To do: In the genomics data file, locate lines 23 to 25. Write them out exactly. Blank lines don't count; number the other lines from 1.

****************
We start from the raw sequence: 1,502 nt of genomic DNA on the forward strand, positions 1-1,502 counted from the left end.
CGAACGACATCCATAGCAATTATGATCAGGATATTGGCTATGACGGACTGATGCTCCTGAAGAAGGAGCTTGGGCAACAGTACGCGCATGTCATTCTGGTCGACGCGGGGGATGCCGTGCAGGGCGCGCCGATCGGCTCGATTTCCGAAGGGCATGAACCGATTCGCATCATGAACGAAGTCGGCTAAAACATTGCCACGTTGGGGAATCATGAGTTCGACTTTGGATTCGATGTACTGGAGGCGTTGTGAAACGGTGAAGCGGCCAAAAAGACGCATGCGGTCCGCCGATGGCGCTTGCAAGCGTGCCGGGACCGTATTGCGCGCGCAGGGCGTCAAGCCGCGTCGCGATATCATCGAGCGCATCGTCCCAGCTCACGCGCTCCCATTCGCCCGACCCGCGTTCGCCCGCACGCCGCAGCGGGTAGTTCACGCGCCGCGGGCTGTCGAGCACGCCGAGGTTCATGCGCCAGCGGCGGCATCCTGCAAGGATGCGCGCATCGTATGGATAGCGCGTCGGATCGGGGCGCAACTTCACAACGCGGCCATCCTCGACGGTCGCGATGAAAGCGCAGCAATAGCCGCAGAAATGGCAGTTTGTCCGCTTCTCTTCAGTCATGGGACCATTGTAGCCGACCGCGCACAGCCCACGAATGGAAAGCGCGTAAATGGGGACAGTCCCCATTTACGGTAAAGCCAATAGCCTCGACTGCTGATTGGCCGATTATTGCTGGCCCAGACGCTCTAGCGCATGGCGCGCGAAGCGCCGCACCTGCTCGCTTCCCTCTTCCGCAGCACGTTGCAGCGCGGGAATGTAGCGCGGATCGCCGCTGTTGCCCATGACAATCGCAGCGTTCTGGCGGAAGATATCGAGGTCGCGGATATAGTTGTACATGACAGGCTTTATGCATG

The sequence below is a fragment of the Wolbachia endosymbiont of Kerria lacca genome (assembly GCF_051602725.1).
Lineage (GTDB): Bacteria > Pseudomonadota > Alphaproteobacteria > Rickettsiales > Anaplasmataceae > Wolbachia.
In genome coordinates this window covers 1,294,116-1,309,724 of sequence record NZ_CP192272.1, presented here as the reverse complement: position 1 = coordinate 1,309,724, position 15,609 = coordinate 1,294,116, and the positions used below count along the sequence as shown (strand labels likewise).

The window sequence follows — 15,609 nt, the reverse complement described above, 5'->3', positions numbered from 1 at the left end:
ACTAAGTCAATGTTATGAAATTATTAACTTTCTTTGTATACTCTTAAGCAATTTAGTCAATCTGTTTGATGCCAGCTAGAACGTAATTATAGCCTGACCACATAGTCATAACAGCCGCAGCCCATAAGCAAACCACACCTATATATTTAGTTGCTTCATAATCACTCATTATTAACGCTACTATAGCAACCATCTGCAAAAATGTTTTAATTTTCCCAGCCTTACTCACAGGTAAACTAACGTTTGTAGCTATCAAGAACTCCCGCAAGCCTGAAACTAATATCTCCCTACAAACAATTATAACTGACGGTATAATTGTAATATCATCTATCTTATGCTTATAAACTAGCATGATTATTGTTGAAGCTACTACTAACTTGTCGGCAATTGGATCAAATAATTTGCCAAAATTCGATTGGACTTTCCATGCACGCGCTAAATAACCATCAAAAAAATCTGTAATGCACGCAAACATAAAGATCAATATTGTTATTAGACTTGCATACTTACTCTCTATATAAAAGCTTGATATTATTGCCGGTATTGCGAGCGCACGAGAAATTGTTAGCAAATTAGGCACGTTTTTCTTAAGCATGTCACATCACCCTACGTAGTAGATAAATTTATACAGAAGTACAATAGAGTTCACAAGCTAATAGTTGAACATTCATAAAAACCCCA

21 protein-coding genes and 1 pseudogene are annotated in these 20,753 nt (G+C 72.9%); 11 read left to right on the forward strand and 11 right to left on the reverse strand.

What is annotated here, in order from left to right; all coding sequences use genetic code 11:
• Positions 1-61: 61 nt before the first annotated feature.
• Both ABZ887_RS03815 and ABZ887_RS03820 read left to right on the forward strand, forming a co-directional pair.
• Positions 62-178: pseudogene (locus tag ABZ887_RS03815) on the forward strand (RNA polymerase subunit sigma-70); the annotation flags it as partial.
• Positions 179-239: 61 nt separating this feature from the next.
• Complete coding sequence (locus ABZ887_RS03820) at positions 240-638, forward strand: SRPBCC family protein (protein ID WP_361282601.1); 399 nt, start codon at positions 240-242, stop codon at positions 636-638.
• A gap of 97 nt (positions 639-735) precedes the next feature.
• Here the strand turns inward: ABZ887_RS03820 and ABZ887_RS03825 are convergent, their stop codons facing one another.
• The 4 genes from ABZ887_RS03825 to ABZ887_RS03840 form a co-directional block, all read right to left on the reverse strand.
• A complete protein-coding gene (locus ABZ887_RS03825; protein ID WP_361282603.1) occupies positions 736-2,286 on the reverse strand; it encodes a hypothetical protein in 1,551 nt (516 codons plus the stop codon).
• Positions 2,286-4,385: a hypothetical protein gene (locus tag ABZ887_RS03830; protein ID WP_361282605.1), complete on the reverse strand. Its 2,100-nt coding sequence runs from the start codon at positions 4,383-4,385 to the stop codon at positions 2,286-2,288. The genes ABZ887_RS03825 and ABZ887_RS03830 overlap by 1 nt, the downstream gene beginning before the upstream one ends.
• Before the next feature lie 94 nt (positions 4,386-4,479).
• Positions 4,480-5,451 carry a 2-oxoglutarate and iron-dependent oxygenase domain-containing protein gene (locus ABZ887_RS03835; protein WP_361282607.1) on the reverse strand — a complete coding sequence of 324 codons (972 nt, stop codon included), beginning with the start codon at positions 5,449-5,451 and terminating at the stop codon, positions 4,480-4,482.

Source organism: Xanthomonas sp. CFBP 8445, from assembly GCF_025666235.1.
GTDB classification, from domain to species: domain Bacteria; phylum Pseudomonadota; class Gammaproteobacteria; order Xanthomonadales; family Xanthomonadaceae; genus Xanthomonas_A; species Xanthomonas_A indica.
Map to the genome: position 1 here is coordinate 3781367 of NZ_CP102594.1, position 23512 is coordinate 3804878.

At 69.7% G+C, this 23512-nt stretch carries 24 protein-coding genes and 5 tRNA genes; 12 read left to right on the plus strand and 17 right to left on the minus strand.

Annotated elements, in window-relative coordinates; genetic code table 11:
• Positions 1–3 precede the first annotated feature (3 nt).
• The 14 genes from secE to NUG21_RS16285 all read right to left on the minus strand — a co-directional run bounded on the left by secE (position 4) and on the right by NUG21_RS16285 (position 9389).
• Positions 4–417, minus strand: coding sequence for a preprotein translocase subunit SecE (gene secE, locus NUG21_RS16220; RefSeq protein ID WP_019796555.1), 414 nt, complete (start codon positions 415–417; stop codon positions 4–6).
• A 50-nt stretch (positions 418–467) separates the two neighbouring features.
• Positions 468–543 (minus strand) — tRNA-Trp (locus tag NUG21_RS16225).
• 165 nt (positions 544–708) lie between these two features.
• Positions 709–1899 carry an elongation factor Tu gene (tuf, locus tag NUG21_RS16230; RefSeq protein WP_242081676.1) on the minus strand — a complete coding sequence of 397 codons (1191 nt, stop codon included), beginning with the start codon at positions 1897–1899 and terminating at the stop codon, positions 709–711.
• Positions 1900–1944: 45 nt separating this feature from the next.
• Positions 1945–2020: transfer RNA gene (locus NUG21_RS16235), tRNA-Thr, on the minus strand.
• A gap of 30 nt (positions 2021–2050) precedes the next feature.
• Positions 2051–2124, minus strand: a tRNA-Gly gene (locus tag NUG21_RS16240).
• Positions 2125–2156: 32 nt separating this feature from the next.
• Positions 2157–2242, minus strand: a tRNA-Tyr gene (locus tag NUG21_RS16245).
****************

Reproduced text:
GTDB classification, from domain to species: domain Bacteria; phylum Pseudomonadota; class Gammaproteobacteria; order Xanthomonadales; family Xanthomonadaceae; genus Xanthomonas_A; species Xanthomonas_A indica.
Map to the genome: position 1 here is coordinate 3781367 of NZ_CP102594.1, position 23512 is coordinate 3804878.

At 69.7% G+C, this 23512-nt stretch carries 24 protein-coding genes and 5 tRNA genes; 12 read left to right on the plus strand and 17 right to left on the minus strand.